By Vanessa H. Larson
The Washington Post
WASHINGTON, D.C. — Ambreen Butt makes a striking first impression.
In the Pakistani-American artist’s first solo exhibition in D.C., two large images hang on the wall just opposite the entrance to her show, “Mark My Words,” at the National Museum of Women in the Arts. Titled “Pages of Deception,” the diptych appears, from a distance, like facing folios of paper in a calligraphic Islamic manuscript, with traditional filigree borders. On closer inspection, however, these 70.5-by-45-inch “pages” are taken up with overlapping circles of shredded and collaged snippets of paper: the transcript of the 2011 terrorism trial of Egyptian-American Tarek Mehanna, who was sentenced to 17 years in prison by a Boston jury. The thousands of indecipherable text fragments – the left side representing the prosecution’s closing argument, with the defense’s statement on the right – seem to swirl almost into meaninglessness, in a powerful commentary on the inscrutability of justice.
All of the exhibition’s 13 works on paper reward such close examination and engagement. The artist builds on her training in classical Indo-Persian miniature painting, incorporating an array of other techniques to explore contemporary political narratives.
The most compelling pieces in the show are part of Butt’s “Say My Name” series, an ongoing project that calls to mind the Black Lives Matter movement in its emphasis on the act of witnessing. Each intricate, labor-intensive work is titled after an actual child who has been killed in an American drone strike in Pakistan or Afghanistan. Working on tea-stained surfaces, Butt combines tiny shreds of paper bearing the children’s names and ages — one is Ayeesha, a girl of just 3 — with colorful painted motifs. These include a half-dozen butterflies in brilliant blue and an East Asian-inspired dragon.
Unlike some conceptual or political art, which all too often conveys its message at the expense of its aesthetics, these works are both emotionally resonant and visually captivating. For Butt, making beautiful art about ugly subjects is a conscious choice.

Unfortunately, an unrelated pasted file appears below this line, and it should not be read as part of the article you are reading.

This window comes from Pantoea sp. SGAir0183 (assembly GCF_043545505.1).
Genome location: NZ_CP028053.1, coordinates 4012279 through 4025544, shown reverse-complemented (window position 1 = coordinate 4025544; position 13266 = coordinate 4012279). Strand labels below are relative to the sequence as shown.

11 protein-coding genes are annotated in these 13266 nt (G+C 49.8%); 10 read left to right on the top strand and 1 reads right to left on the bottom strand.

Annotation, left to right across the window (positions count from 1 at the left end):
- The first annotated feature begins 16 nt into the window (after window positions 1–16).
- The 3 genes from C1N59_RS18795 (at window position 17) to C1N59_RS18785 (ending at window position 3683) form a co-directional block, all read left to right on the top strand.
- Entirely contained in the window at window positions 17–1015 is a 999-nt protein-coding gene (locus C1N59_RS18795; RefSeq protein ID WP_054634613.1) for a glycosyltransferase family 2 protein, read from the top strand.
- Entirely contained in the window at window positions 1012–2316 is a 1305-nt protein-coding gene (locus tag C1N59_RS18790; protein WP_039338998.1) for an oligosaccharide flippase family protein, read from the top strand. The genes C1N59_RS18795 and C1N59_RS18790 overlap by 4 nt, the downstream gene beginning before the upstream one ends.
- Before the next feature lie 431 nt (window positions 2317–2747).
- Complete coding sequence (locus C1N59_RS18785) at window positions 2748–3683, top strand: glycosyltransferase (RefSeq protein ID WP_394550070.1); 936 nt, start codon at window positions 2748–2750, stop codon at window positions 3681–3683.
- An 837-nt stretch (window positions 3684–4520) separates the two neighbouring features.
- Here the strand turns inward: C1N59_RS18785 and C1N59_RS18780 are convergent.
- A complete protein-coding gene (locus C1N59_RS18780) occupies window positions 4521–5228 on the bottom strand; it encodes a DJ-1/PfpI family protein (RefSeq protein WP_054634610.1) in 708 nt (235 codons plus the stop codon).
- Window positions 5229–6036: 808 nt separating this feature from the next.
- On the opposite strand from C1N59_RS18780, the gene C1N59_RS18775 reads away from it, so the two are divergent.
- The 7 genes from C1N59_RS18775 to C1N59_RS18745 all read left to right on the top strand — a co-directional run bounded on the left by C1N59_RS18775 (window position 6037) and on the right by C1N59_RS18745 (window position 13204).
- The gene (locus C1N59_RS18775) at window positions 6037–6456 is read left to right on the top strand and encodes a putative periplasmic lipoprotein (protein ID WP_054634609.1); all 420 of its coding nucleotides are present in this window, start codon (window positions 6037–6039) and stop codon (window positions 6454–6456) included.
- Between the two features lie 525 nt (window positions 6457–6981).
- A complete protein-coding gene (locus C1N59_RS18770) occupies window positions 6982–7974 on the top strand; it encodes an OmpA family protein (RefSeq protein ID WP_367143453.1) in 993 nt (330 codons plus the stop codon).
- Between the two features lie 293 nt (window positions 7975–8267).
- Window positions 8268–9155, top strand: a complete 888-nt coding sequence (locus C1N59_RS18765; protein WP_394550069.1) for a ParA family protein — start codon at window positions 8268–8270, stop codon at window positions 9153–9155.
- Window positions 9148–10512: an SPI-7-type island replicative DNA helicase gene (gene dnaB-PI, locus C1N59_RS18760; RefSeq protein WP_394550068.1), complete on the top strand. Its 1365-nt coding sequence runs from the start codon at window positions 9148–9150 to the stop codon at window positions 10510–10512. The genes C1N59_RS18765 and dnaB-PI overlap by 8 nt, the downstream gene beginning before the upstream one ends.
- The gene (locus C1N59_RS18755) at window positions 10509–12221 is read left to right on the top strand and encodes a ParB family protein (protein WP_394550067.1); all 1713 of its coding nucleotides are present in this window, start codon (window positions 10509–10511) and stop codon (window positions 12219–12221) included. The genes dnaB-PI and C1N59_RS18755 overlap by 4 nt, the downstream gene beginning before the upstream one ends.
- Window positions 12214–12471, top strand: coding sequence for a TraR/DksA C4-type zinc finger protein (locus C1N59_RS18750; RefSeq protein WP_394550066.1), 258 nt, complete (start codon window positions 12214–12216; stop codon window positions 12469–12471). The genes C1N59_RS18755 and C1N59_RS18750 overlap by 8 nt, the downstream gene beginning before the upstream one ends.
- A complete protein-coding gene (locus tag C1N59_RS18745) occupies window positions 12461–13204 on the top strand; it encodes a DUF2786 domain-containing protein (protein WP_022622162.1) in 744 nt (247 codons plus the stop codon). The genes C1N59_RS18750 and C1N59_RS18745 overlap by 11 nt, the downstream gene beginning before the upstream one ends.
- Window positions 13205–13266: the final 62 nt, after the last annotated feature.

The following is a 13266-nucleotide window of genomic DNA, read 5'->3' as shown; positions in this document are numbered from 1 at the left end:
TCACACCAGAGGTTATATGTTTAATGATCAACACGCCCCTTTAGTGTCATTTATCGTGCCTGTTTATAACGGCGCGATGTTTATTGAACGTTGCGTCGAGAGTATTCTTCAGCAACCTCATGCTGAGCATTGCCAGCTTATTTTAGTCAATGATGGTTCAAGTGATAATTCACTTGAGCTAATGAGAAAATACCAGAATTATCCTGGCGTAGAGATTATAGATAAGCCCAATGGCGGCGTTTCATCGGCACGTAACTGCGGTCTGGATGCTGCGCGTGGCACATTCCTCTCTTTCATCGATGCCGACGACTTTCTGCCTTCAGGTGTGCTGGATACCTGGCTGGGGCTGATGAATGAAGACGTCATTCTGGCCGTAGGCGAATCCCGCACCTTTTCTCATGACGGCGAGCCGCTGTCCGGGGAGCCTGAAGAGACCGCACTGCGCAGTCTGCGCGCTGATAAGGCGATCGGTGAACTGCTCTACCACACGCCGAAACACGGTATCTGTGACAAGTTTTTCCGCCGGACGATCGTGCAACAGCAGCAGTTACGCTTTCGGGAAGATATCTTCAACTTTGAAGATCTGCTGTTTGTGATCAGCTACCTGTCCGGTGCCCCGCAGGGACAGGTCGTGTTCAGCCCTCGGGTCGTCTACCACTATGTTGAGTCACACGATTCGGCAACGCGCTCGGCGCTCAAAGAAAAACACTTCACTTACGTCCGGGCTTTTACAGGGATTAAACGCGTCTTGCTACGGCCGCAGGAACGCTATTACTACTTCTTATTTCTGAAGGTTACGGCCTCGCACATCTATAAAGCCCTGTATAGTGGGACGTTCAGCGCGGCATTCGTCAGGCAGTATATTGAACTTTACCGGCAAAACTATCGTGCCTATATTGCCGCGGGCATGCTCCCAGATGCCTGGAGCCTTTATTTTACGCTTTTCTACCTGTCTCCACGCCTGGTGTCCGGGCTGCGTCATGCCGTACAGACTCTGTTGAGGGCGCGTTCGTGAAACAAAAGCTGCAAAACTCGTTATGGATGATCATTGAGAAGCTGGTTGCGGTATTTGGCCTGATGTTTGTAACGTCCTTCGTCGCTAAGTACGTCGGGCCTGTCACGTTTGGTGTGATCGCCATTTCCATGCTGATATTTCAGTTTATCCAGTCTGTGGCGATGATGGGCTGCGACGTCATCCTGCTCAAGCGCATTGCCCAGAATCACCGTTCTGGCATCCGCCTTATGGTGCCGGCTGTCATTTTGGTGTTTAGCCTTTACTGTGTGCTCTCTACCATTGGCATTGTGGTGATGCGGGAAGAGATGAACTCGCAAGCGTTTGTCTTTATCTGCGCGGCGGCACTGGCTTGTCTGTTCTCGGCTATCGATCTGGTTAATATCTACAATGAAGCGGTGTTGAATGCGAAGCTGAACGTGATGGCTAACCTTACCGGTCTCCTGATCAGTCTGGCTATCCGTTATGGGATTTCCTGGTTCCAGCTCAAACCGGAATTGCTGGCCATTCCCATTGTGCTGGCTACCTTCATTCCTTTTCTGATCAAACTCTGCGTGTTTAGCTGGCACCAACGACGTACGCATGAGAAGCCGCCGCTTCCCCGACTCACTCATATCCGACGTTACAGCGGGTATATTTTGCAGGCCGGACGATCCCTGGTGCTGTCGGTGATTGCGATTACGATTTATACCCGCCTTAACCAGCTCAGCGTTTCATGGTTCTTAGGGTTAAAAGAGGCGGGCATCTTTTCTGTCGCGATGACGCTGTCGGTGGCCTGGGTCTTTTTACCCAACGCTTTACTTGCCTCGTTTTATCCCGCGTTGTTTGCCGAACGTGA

“We are bombarded with these terminologies like ‘collateral damage,’ ” Butt said. “You have no idea that there was a person’s life, and that life was connected with so many lives. That’s why I use aesthetics in my work. It becomes a vehicle for the viewer to enter into the landscape of the work.”
Several other pieces in the show grapple with gender, drawing on recent Pakistani history. In Butt’s “Dirty Pretty” series — inspired by a 2007-2009 protest by Pakistan’s lawyers in response to President Pervez Musharraf’s intervention in the judiciary — the artist juxtaposes portraits of female lawyers, accented with hand-stitching, with painted hunting scenes evoking traditional Mughal miniatures, in a reflection on power dynamics, past and present.
Concurrent with Butt’s show at the NMWA, the Smithsonian’s National Portrait Gallery is coincidentally also showcasing several etchings by a kindred spirit: Shahzia Sikander, a 2006 MacArthur Fellow who had a well-regarded solo exhibition at the Hirshhorn Museum and Sculpture Garden in 1999 and 2000 devoted to paintings inspired by Indo-Persian miniatures. (Sikander is the first artist from Pakistan to have her work acquired by the museum and displayed.) Her works on view include two luminous self-portraits – you’ll find them in “Eye to I: Self-Portraits From 1900 to Today” — and two portraits of Ayad Akhtar, the Pakistani-American writer who won the 2013 Pulitzer Prize for drama. Akhtar’s portraits are on view among the recent acquisitions.
Although Sikander’s training isn’t immediately evident in the style and technique of these pictures, it comes through in their composition and iconography, which reference traditional Islamic depictions of the Mi’raj, or ascension of Muhammad into heaven. In one mesmerizing portrait of Akhtar, the subject’s head is shown in profile on a starry, night-blue background, both surrounded by and overlaid with fantastical images of flames, angels and mythical creatures, evoking the prophet’s dreamlike journey.
The practice of miniature painting demands a meticulous attention to detail, and a repetitive — almost meditative — application of tiny amounts of paint. As Butt puts it, you make marks “over and over again, and eventually your marks become visible.” But this centuries-old art form is far from static.
Butt and Sikander have reinvented time-honored techniques for a contemporary audience while retaining their works’ intimate connection with the viewer. As these remarkable artists prove, making one’s mark sometimes means rewriting the rules.